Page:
The present moment offers spaciousness; a place to open to the life unfolding around us. Over the next day or two, try to notice any labels you assign that might be preventing you from fully accessing the present moment. The present moment is your life and it is happening right now. Go ahead and put down the routine labels. Enter your now.


8 thoughts on “Noticing Your Self Talk

  1. This is good, Heidi. We often remind our children to tell themselves the truth and not lies (we need to remind ourselves of this, as well). You’re really helping Hannah to live in the moment and to notice the good in things…bravo!

  2. What a good lesson, Heidi! I’m going to keep this in mind and pay more attention to the overarching labels I use.

  3. I have recently been noticing my self talk. Overwhelmed with recent events in my life, I am depleted and lethargic. I have been scolding myself for not getting done the things I would typically do in a day. I’ve been sitting outside for short spells, taking in the budding trees and other plant life in my yard, observing birds and squirrels. And when I looked at all of the weeding and trimming and raking and planting that I want to do, I am disappointed that I cannot muster up the energy. Then, I realized that I’ve been telling myself over and over again that I just don’t have the energy. And that has to stop! Now, I’m forcing my brain to focus on the bit of energy that I do have, like the little engine that could, “I think I can, etc.” It seems to be working so far. I’m getting more and more accomplished each day and feeling better. Even returned to yoga class today:-)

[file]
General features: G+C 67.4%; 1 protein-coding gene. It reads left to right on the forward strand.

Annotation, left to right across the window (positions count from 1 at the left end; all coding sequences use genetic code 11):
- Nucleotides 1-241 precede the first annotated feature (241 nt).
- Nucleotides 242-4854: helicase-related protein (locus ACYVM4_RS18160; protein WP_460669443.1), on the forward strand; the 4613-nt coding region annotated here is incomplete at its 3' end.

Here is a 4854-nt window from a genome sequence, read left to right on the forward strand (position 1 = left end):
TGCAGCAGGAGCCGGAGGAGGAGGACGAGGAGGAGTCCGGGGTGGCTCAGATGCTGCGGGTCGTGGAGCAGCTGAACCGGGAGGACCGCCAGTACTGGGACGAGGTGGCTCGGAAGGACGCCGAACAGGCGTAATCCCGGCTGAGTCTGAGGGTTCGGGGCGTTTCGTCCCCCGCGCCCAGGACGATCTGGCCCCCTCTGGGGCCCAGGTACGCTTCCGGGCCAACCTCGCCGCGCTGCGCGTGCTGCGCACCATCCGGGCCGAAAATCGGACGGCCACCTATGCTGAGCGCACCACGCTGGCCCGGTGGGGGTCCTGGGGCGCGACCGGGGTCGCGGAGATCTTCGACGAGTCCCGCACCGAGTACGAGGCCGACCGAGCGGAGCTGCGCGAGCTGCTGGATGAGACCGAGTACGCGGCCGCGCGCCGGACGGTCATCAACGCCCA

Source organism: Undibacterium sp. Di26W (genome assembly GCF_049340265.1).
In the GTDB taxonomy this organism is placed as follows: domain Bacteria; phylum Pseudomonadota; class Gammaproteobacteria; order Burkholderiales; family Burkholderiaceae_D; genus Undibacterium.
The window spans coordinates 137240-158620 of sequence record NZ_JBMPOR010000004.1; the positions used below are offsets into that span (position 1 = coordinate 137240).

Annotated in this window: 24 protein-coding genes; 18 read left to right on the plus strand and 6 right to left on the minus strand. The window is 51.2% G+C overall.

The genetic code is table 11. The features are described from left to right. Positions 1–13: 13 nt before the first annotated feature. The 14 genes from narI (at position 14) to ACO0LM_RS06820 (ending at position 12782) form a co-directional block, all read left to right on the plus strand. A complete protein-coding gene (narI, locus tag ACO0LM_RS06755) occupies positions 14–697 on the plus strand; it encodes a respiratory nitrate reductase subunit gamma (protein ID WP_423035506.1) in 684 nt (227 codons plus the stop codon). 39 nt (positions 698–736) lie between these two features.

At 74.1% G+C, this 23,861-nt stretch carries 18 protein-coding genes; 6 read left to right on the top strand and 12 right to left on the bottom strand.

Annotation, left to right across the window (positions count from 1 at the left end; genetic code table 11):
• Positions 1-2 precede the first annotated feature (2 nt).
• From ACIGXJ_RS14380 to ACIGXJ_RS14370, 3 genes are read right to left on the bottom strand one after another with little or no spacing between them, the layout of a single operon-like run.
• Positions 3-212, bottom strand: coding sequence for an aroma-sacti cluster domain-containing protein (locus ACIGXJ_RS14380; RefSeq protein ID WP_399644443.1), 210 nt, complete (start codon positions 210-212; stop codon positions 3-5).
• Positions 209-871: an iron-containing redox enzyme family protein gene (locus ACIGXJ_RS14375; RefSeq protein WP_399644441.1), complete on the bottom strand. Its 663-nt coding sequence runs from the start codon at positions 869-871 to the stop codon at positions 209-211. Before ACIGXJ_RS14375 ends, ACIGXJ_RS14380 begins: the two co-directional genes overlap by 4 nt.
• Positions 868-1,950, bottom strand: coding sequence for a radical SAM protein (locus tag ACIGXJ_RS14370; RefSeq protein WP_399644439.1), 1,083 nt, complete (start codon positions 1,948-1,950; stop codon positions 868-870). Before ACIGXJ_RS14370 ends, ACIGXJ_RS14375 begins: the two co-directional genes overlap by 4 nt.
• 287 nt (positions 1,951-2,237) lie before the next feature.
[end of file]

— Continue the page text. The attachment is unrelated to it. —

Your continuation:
1. So funny, this weekend, I was commenting to my husband that I was finding the early spring unsettling. In particular, I am missing my typical March-April period of sitting in my house, reading–not yet having to worry about yard work but no longer really having to deal with much snow. I told him, I feel guilty for not being out there when all of the neighbors are working in their yards. He told me that he didn’t feel one bit guilty (he really doesn’t do guilt). He then said to me, “Heidi, so much of your pain is self-inflicted and from an internal, not an external source.” Bugged me a little, but got me thinking. If my neighbors aren’t coming over complaining about my yard, why am I creating make-believe neighbors who complain inside my head?